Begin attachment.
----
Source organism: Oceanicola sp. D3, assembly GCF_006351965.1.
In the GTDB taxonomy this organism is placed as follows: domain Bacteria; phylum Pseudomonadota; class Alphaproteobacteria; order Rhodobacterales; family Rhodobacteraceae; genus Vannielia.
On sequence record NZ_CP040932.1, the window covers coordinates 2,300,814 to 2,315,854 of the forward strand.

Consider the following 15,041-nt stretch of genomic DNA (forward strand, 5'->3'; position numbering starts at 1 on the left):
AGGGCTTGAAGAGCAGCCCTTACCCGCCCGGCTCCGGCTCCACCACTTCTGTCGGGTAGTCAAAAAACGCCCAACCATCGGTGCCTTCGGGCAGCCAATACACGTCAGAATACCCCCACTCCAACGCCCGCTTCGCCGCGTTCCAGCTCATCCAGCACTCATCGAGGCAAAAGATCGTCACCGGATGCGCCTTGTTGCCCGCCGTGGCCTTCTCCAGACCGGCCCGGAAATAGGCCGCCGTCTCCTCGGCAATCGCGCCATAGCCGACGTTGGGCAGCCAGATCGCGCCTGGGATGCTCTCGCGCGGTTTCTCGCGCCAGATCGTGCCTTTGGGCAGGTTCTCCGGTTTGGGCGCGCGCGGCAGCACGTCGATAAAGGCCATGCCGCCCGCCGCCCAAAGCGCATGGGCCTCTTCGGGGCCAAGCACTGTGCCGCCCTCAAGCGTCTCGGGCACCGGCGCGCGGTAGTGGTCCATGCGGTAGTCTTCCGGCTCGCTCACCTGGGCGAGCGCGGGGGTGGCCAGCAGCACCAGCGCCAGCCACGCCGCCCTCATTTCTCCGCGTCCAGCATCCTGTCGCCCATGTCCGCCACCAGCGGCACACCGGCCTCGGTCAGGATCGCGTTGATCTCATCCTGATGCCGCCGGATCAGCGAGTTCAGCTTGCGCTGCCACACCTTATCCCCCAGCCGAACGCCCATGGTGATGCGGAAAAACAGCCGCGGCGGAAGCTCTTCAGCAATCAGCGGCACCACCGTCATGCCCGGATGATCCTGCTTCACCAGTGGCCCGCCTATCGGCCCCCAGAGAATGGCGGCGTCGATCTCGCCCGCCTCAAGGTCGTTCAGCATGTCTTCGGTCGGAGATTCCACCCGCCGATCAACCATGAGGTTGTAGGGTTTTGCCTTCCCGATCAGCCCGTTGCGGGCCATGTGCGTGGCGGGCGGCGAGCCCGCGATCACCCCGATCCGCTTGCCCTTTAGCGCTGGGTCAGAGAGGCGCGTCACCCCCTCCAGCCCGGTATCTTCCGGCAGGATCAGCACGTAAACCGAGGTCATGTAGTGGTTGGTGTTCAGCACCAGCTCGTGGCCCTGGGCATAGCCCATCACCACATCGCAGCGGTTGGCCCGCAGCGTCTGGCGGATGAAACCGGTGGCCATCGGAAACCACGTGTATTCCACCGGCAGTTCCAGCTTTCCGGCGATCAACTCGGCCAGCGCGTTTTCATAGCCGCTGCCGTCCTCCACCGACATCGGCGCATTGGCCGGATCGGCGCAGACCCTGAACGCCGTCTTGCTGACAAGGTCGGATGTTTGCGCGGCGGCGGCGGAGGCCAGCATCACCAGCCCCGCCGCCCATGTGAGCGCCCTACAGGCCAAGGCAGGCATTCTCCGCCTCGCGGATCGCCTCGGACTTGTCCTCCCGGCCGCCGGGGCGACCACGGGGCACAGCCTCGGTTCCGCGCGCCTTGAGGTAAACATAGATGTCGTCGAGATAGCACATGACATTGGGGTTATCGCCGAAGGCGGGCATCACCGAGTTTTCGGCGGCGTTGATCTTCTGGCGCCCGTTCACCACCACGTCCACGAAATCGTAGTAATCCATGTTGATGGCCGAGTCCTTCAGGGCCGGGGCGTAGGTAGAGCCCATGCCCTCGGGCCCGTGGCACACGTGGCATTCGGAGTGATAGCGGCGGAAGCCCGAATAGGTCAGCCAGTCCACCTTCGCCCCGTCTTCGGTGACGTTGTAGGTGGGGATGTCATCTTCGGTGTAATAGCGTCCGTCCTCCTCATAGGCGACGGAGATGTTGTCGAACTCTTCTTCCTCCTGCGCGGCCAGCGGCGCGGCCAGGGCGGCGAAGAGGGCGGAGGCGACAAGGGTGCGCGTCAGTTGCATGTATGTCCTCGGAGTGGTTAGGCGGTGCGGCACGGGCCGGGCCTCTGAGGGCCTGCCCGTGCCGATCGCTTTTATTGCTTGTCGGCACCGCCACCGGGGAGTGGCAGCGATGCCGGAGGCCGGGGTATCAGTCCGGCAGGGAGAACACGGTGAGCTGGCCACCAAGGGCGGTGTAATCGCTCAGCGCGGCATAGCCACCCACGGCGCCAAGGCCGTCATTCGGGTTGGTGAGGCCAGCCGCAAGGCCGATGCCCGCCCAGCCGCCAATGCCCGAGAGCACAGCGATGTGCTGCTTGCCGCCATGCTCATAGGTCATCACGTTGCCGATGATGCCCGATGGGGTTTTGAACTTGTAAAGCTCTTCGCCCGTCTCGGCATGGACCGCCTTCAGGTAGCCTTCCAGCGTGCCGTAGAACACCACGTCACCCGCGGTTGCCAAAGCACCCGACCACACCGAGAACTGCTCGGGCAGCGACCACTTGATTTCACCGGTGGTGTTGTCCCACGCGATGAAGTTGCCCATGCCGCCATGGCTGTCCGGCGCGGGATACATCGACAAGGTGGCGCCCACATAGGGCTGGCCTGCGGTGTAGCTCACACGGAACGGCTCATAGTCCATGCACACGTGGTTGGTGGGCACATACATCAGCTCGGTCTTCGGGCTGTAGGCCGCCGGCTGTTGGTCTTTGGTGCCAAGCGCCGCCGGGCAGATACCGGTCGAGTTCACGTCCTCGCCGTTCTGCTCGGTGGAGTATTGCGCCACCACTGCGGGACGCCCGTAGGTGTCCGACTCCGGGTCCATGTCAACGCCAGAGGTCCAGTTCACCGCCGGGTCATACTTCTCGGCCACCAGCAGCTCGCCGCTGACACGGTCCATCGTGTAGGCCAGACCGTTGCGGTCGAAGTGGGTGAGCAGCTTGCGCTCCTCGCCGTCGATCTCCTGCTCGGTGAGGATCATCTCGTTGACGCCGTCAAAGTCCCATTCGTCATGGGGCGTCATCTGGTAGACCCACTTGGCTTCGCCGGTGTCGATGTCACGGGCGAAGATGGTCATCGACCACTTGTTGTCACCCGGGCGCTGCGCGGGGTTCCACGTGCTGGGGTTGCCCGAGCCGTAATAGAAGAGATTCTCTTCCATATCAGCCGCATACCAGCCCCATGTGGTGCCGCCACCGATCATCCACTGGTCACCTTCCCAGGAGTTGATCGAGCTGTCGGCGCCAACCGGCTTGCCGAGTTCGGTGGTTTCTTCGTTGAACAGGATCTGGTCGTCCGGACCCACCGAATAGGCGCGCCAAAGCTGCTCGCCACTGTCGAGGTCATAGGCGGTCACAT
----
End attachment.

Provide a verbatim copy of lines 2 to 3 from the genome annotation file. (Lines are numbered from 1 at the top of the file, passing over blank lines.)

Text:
In the GTDB taxonomy this organism is placed as follows: domain Bacteria; phylum Pseudomonadota; class Alphaproteobacteria; order Rhodobacterales; family Rhodobacteraceae; genus Vannielia.
On sequence record NZ_CP040932.1, the window covers coordinates 2,300,814 to 2,315,854 of the forward strand.